There are those even on Tyneside who think the Football Association, as well as introducing penalties to decide its Cup final this year, might as well allow the red-shirted and red-hot favourites to ascend the 39 steps to the Royal Box to collect the trophy before kick-off time at Wembley on Saturday.
Without a win in six matches since their semi-final victory against Spurs and without a clean sheet in their final 14 Premiership fixtures, Ruud's boys are just about the most unfancied FA Cup final underdogs since Sunderland bit Leeds down to size in 1973 - the last occasion on which a team from the supposed North-east football hotbed won one of the game's major trophies.
Not that Gullit has ever heard of Bob Stokoe's trilby, Ian Porterfield's goal or Jimmy Montgomery's double save. Asked yesterday at Newcastle's pre-Wembley press conference whether he was aware of how long the trophy cabinet downstairs at St James' Park had been empty, he shrugged his shoulders and swished his dreadlocks. "No," he said. "I live for now. This is the moment for me. It was the same when I was at Milan and Chelsea. They had not won trophies for a long time."
At Milan, though, Gullit happened to be part of the best team in Europe. He and his colleagues proved as much by winning the European Cup twice. At Chelsea, when he became the first foreign coach to lift the FA Cup two years ago, his team faced Middlesbrough, not Manchester United, in the final.
Newcastle, in fact, have not won a major trophy since the 1955 FA Cup final. Jackie Milburn, whose statue stands outside St James' Park, was the hero of that 3-1 win against Manchester City - seven years before Gullit was born.
If the Toon Army are fearful of their stuttering team's chances against Manchester United, though, their manager is anything but petrified. "I don't want to talk about Manchester United," he said. "I want to talk about my team.
"There are reasons why we did not finish the season well. I have already said it: my players have been saving themselves for the final. Today in training I saw a different team, very focused.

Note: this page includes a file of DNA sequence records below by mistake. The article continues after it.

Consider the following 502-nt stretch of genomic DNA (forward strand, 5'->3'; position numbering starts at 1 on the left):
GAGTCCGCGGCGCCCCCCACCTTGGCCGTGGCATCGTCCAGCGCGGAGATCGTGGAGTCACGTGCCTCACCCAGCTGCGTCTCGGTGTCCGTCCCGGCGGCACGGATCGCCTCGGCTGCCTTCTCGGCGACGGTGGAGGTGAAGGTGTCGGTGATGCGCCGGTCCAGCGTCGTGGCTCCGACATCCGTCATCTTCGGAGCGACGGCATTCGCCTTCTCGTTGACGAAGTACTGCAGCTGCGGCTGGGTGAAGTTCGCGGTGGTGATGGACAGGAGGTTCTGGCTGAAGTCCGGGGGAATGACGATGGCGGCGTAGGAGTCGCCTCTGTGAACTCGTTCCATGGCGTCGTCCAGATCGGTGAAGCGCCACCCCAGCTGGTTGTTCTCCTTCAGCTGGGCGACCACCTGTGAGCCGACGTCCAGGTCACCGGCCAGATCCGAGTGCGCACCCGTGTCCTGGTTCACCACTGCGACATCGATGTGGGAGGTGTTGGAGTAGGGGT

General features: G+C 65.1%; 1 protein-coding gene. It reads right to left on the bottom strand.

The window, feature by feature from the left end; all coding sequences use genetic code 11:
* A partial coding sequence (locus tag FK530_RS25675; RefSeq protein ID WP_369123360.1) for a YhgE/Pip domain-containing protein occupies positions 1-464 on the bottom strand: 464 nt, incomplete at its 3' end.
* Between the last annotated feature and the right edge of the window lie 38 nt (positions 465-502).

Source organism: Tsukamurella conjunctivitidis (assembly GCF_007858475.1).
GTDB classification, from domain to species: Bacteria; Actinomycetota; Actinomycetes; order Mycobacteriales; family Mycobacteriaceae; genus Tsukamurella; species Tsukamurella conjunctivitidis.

"We have a very good chance of winning the Cup final. That is the vibe that is going through the team. We have a very good chance and we are taking it with both hands."
Newcastle had a chance 12 months ago, of course, though they did not exactly set about grasping it with both hands. Kenny Dalglish's team set out their intentions from the start against Arsenal, taking all of nine seconds to work the ball back to Shay Given; the previous year Gullit's Chelsea had the ball in the back of the opposition net in 42 seconds.
"Last year was a bad experience for us," Alan Shearer said, reflecting on an afternoon he spent up front in not-so-splendid isolation. "It hurt. It hurt badly. First is first in football; the rest is nowhere."
So can the team that finished 13th in the Premiership (with a line-up Gullit refused to even hint at yesterday) realistically expect to beat the team that finished first ? "There's a firm belief in this camp that we can go to Wembley and win," Shearer said. "Everybody's expecting Manchester United to win and that can work in our favour. All right, they haven't lost for 31 games, but they have to be beaten sometime.
"Manchester United are only humans, and humans can have bad days." As Manchester United's captain duly discovered yesterday.Reuse content